Early in Ride Him, Cowboy, a town tries a horse for attempted murder. It gets sillier from there.
This was part of a six-picture contract John Wayne signed in 1932 to remake some Ken Maynard westerns. See my review of The Big Stampede for details. This one remakes The Unknown Cavalier.
In this story, Wayne plays a wandering cowboy out to apprehend a mysterious outlaw known as The Hawk, only to end up framed for the outlaw’s crimes.
The opening sequence reveals The Hawk’s identity, so there’s no mystery. It also telegraphs the finale by providing someone who can identify The Hawk. Granted, said person lies comatose, but, as the doctor says, “He’ll be fine.”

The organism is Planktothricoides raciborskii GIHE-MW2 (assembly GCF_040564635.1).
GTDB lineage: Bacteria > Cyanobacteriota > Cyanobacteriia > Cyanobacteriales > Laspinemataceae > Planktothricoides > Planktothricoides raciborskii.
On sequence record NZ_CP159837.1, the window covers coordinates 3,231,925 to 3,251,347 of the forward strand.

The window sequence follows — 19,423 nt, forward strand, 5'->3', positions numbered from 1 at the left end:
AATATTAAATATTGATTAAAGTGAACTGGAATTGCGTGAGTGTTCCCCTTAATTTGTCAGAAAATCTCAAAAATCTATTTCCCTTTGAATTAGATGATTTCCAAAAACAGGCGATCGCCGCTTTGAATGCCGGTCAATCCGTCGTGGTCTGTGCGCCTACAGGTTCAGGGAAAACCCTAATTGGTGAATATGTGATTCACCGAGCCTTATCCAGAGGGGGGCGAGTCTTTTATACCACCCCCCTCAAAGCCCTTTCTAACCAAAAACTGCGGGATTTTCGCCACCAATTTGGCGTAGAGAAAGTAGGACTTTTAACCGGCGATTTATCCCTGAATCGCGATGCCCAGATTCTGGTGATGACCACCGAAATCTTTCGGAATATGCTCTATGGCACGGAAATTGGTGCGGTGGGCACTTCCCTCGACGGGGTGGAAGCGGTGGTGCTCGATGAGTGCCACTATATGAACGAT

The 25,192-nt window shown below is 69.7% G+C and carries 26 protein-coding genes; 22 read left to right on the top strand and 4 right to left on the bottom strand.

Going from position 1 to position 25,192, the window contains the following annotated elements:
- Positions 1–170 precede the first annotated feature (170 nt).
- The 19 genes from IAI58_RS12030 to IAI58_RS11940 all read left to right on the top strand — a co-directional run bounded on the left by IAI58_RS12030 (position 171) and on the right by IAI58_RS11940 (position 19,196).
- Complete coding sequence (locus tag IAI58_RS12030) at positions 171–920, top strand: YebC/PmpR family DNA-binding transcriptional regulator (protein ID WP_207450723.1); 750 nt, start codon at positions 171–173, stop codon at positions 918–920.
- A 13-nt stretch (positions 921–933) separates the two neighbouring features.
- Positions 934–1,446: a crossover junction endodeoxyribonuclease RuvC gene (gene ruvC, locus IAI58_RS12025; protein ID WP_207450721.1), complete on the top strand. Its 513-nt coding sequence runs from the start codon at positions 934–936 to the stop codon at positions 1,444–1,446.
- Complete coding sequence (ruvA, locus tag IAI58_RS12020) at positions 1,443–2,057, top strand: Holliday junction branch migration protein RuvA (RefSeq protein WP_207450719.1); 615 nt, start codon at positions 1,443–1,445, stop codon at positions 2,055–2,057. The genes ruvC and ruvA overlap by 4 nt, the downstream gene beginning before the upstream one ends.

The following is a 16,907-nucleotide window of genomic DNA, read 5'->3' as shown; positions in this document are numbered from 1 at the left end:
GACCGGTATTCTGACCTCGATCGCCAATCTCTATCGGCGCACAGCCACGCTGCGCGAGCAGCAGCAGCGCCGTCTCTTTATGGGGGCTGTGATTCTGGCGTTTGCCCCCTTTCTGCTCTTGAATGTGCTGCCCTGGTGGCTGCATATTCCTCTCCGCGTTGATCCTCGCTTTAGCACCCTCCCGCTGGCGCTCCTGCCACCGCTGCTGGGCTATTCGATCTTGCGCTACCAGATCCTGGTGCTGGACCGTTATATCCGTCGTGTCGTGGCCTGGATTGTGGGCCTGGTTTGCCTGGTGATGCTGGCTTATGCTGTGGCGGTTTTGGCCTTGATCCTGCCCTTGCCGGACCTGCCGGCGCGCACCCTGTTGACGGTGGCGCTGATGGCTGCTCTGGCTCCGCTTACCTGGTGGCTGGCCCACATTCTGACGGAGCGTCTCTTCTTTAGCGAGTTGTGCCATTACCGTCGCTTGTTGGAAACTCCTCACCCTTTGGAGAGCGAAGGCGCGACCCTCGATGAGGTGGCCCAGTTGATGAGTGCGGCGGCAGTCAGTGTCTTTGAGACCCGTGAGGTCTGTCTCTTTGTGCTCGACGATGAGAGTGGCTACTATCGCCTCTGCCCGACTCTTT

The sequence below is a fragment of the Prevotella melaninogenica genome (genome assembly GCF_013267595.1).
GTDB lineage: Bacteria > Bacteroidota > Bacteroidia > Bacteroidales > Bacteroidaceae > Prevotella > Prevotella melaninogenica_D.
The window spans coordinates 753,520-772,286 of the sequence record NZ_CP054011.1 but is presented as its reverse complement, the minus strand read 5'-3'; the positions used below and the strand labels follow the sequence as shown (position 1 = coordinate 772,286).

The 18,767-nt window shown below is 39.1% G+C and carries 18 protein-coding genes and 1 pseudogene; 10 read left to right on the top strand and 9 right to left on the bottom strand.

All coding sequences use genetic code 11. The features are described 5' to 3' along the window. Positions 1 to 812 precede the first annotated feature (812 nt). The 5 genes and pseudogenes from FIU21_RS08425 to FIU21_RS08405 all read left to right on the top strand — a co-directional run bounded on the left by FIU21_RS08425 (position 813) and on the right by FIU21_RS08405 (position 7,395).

This absurdity continues to the aforementioned horse trial, through Wayne’s introduction, and the frame-up, which consists of The Hawk dropping Wayne’s monogrammed harmonica after raiding a homestead. That’s all the town needs to lynch Wayne. As they say, “We’ve got incontrovertible proof.”
And yet, despite the inanity, or perhaps because of it, the script surprises. When the female lead finds herself surrounded by The Hawk’s gang, she isn’t captured. Instead, she displays surprising cunning and rescues Wayne. It’s only later that she’s captured.